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"On my part, I remain committed to the process of dialogue. It is my firm belief that dialogue and a willingness to look with honesty and clarity at the reality of Tibet can lead us to a viable solution."

Athletes should be left alone in protests of Tibet

April 29, 2008

Northern Daily News, Canada
April 28, 2008

It's time to Reid all about it, read all about sports that is. It's that
point of the year again for Kirkland Lake when the snow begins to melt
and people start enjoying the sun and outside. It's a time when summer
sports begin to kick off, such as baseball, soccer, tennis, biking,
running, etc.

Congratulation goes out to the Kirkland Lake Minor Hockey Association as
they had another great season in addition to the lovely banquet they had
over the weekend.

The young swimmers of the Kirkland Lake Aquatic Club also went out and
had a lot of fun at the Top fish swim meet held at the Complex on the
weekend.

This summer has an additional bonus with the 2008 Beijing Summer Games
happening in August. It's a celebration of sport and camaraderie all
around the world, but it's being mired in controversy. This controversy
of course being Tibet's lack of civil liberties and the protests that
have been happening in and out of its borders.

Many countries have been urged by protestors from countries all over the
world to not participate in the opening ceremonies of the games.
Countries such as Germany have had many of their top government
officials not attending the opening ceremonies, but countries like
Canada say it only victimizes its athletes.

It's deplorable what is happening in Tibet, but it's not up to athletes
to change this political turmoil, it's up to diplomats and politicians.
It's all right for these athletes to have an opinion on what is going on
in Tibet, but ultimately it's something the United Nations has to look
at and see if there can be a diplomatic solution.

Looking to the past as an example when the United States boycotted the
Olympics in 1980 to protest Russia's invasion of Afghanistan and the
subsequent boycott of Russia at the 1984 games in Los Angeles, all it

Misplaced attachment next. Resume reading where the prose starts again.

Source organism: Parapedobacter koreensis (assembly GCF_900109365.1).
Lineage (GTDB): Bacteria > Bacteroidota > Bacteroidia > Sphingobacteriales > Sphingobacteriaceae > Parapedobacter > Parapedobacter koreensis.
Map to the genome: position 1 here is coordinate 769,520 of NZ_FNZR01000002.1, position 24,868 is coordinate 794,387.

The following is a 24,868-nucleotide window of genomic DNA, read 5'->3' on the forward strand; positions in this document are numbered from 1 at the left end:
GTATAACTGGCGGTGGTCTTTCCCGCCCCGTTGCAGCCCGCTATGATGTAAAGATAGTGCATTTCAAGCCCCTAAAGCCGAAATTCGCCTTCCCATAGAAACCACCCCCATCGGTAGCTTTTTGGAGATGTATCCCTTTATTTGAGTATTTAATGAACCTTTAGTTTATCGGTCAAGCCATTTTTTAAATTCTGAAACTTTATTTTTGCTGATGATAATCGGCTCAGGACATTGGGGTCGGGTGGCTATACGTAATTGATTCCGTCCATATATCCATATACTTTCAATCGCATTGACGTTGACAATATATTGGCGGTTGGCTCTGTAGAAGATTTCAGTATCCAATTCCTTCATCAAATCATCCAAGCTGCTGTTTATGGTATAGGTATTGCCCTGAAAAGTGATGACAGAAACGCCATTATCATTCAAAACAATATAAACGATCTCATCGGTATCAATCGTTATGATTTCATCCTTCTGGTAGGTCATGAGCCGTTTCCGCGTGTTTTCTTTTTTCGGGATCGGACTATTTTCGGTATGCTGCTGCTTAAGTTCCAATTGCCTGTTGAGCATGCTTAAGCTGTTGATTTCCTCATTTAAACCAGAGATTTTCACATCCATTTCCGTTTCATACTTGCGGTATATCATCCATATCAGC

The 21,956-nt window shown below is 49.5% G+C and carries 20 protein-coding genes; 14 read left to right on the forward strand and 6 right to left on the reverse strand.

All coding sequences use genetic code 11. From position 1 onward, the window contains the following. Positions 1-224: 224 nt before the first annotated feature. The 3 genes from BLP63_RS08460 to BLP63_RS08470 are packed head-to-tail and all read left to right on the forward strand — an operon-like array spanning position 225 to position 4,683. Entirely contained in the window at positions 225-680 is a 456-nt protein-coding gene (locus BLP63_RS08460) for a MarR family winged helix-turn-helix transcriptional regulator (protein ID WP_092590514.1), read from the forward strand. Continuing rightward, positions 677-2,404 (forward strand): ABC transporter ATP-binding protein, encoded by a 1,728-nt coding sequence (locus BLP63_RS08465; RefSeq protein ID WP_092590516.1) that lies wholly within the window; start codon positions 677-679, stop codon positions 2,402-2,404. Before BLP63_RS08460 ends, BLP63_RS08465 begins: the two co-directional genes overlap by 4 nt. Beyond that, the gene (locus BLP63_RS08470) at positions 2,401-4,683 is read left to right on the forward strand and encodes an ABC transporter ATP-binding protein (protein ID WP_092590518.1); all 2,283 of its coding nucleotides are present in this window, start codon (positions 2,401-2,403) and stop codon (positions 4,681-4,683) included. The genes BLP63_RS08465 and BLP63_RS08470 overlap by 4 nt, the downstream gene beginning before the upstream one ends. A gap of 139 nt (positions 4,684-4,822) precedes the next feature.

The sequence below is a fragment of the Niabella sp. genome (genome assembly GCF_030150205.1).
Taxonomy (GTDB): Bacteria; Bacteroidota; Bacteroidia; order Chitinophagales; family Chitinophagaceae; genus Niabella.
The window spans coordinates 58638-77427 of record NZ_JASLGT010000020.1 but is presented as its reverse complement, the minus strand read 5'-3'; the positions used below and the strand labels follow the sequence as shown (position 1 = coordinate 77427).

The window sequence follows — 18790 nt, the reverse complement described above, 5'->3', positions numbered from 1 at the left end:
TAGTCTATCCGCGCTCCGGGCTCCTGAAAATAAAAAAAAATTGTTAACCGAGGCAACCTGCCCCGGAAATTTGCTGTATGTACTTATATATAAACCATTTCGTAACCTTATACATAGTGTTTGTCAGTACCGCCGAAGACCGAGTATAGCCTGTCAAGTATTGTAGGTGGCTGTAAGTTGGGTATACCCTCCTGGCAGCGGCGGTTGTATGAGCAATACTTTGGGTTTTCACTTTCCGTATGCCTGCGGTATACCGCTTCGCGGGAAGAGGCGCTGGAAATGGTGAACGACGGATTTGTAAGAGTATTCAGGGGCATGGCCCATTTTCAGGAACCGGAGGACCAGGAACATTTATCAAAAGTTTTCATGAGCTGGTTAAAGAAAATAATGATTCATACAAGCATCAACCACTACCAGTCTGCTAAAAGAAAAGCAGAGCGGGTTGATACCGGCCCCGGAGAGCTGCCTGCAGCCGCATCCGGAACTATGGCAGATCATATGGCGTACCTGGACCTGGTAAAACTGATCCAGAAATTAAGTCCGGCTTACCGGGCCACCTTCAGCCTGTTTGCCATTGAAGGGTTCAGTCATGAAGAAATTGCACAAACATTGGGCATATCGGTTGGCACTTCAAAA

did was hurt the athletes and athletes not partaking in the Olympic
games. It resolved nothing. It just hurt the Olympic careers of many
athletes.

Don't get me wrong something needs to happen. Tibet deserves its freedom
from tyranny, but athletes are not the ones who are going to make that
change. Governments all over the world will have to organize a way for
China and the Dalai Lama to have discussions on the matter.

In comparison to this matter, what if Israel was given the Olympic
games. Would it be up to the athletes to boycott in order to end
apartheid? I don't think so. Sports are not a bargaining tool for
politics. It should not be used for protest against something it
ultimately has no power to control.

Lets say what if all of the countries did boycott the opening ceremonies
to the 2008 Beijing Summer Games in order to protest the plight of
Tibet. Nothing would happen. Do you think for one minute that communist
China would give up Tibet over athletes not attending their opening
ceremonies? It would be an insult to China, yes, but it would not deter
them in any of their political concerns.

Another issue on this matter is that of the torch relay that has
protestors at many of its venues around the world, most notably in
Britain, where the torch was extinguished and was halted for the safety
of the torchbearer.

The protestors have the right ideals in wanting a free Tibet, but
they're going at it in the wrong places. Maybe it was wrong for China to
receive the Olympic games, but it's the athletes the protestors are
hurting in the long run. They shouldn't be attacking the games, but
pleading their case to the government of their own countries to make a
case for Tibet.

The idea of a free Tibet has been going on for decades now and a boycott
of any part of the 2008 Beijing Games is not going to resolve the issue
any time soon.

Athletes shouldn't be denied the right to participate in the games and
they should only be involved in what has to do with athletics.
CTC National Office 1425 René-Lévesque Blvd West, 3rd Floor, Montréal, Québec, Canada, H3G 1T7
T: (514) 487-0665   ctcoffice@tibet.ca
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